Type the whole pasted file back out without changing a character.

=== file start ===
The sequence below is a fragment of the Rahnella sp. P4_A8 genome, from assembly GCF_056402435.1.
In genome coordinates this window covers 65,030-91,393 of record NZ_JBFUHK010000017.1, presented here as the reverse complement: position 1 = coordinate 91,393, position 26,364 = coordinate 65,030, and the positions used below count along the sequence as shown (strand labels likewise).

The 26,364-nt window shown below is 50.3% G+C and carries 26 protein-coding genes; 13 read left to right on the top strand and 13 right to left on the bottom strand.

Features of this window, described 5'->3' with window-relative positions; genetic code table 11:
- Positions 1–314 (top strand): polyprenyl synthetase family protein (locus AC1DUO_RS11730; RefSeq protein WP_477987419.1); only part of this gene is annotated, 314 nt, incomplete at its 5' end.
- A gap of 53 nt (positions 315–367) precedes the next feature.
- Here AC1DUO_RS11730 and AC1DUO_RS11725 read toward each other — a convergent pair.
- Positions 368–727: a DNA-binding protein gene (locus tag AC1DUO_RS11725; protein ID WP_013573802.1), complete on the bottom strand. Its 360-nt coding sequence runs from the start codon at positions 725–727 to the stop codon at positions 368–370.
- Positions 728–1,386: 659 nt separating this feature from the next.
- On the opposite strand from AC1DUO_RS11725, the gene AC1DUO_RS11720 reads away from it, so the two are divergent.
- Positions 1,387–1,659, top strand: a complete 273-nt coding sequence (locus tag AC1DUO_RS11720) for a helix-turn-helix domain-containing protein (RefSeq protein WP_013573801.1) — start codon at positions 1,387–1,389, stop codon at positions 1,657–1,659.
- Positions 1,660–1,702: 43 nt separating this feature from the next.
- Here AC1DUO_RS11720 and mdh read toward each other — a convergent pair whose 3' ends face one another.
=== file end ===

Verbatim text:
The sequence below is a fragment of the Rahnella sp. P4_A8 genome, from assembly GCF_056402435.1.
In genome coordinates this window covers 65,030-91,393 of record NZ_JBFUHK010000017.1, presented here as the reverse complement: position 1 = coordinate 91,393, position 26,364 = coordinate 65,030, and the positions used below count along the sequence as shown (strand labels likewise).

The 26,364-nt window shown below is 50.3% G+C and carries 26 protein-coding genes; 13 read left to right on the top strand and 13 right to left on the bottom strand.

Features of this window, described 5'->3' with window-relative positions; genetic code table 11:
- Positions 1–314 (top strand): polyprenyl synthetase family protein (locus AC1DUO_RS11730; RefSeq protein WP_477987419.1); only part of this gene is annotated, 314 nt, incomplete at its 5' end.
- A gap of 53 nt (positions 315–367) precedes the next feature.
- Here AC1DUO_RS11730 and AC1DUO_RS11725 read toward each other — a convergent pair.
- Positions 368–727: a DNA-binding protein gene (locus tag AC1DUO_RS11725; protein ID WP_013573802.1), complete on the bottom strand. Its 360-nt coding sequence runs from the start codon at positions 725–727 to the stop codon at positions 368–370.
- Positions 728–1,386: 659 nt separating this feature from the next.
- On the opposite strand from AC1DUO_RS11725, the gene AC1DUO_RS11720 reads away from it, so the two are divergent.
- Positions 1,387–1,659, top strand: a complete 273-nt coding sequence (locus tag AC1DUO_RS11720) for a helix-turn-helix domain-containing protein (RefSeq protein WP_013573801.1) — start codon at positions 1,387–1,389, stop codon at positions 1,657–1,659.
- Positions 1,660–1,702: 43 nt separating this feature from the next.
- Here AC1DUO_RS11720 and mdh read toward each other — a convergent pair whose 3' ends face one another.